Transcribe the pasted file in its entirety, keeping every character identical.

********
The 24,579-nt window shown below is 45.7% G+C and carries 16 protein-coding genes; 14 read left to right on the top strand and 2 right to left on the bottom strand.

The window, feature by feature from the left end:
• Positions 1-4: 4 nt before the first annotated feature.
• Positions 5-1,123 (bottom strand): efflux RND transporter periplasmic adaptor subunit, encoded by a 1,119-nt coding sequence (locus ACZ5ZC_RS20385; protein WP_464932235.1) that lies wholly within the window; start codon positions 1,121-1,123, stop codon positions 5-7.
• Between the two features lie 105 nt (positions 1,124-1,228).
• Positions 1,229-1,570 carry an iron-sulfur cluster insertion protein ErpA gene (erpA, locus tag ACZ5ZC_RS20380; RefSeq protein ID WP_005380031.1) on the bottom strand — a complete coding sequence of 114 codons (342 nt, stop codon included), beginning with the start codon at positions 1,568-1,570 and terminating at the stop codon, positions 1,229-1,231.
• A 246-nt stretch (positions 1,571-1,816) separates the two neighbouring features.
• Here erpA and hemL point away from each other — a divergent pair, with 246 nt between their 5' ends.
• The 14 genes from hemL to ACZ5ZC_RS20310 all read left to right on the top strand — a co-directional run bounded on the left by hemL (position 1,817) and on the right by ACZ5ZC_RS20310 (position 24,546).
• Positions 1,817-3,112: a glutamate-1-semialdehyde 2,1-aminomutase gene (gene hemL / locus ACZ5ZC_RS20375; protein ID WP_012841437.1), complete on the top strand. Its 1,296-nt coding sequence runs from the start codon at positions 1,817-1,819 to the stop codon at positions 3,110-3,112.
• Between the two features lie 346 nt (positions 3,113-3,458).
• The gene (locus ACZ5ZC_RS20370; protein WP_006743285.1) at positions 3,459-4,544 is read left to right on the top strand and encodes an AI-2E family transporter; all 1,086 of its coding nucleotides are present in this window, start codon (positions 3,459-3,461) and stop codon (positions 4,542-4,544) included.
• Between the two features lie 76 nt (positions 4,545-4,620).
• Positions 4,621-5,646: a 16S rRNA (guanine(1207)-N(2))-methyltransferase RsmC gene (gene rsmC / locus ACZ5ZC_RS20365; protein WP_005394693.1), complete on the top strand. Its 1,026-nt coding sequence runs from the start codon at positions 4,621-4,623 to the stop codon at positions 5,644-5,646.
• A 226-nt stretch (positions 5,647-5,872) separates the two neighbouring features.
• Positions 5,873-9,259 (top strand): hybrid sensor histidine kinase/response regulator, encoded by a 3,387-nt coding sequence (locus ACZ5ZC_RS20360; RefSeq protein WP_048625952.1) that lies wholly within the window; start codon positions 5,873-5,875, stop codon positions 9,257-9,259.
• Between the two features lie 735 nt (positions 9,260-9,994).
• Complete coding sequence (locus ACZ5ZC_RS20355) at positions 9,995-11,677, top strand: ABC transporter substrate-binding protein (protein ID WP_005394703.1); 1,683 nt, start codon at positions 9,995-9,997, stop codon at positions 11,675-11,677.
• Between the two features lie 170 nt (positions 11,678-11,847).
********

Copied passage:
The 24,579-nt window shown below is 45.7% G+C and carries 16 protein-coding genes; 14 read left to right on the top strand and 2 right to left on the bottom strand.

The window, feature by feature from the left end:
• Positions 1-4: 4 nt before the first annotated feature.
• Positions 5-1,123 (bottom strand): efflux RND transporter periplasmic adaptor subunit, encoded by a 1,119-nt coding sequence (locus ACZ5ZC_RS20385; protein WP_464932235.1) that lies wholly within the window; start codon positions 1,121-1,123, stop codon positions 5-7.
• Between the two features lie 105 nt (positions 1,124-1,228).
• Positions 1,229-1,570 carry an iron-sulfur cluster insertion protein ErpA gene (erpA, locus tag ACZ5ZC_RS20380; RefSeq protein ID WP_005380031.1) on the bottom strand — a complete coding sequence of 114 codons (342 nt, stop codon included), beginning with the start codon at positions 1,568-1,570 and terminating at the stop codon, positions 1,229-1,231.
• A 246-nt stretch (positions 1,571-1,816) separates the two neighbouring features.
• Here erpA and hemL point away from each other — a divergent pair, with 246 nt between their 5' ends.
• The 14 genes from hemL to ACZ5ZC_RS20310 all read left to right on the top strand — a co-directional run bounded on the left by hemL (position 1,817) and on the right by ACZ5ZC_RS20310 (position 24,546).
• Positions 1,817-3,112: a glutamate-1-semialdehyde 2,1-aminomutase gene (gene hemL / locus ACZ5ZC_RS20375; protein ID WP_012841437.1), complete on the top strand. Its 1,296-nt coding sequence runs from the start codon at positions 1,817-1,819 to the stop codon at positions 3,110-3,112.
• Between the two features lie 346 nt (positions 3,113-3,458).
• The gene (locus ACZ5ZC_RS20370; protein WP_006743285.1) at positions 3,459-4,544 is read left to right on the top strand and encodes an AI-2E family transporter; all 1,086 of its coding nucleotides are present in this window, start codon (positions 3,459-3,461) and stop codon (positions 4,542-4,544) included.
• Between the two features lie 76 nt (positions 4,545-4,620).
• Positions 4,621-5,646: a 16S rRNA (guanine(1207)-N(2))-methyltransferase RsmC gene (gene rsmC / locus ACZ5ZC_RS20365; protein WP_005394693.1), complete on the top strand. Its 1,026-nt coding sequence runs from the start codon at positions 4,621-4,623 to the stop codon at positions 5,644-5,646.
• A 226-nt stretch (positions 5,647-5,872) separates the two neighbouring features.
• Positions 5,873-9,259 (top strand): hybrid sensor histidine kinase/response regulator, encoded by a 3,387-nt coding sequence (locus ACZ5ZC_RS20360; RefSeq protein WP_048625952.1) that lies wholly within the window; start codon positions 5,873-5,875, stop codon positions 9,257-9,259.
• Between the two features lie 735 nt (positions 9,260-9,994).
• Complete coding sequence (locus ACZ5ZC_RS20355) at positions 9,995-11,677, top strand: ABC transporter substrate-binding protein (protein ID WP_005394703.1); 1,683 nt, start codon at positions 9,995-9,997, stop codon at positions 11,675-11,677.
• Between the two features lie 170 nt (positions 11,678-11,847).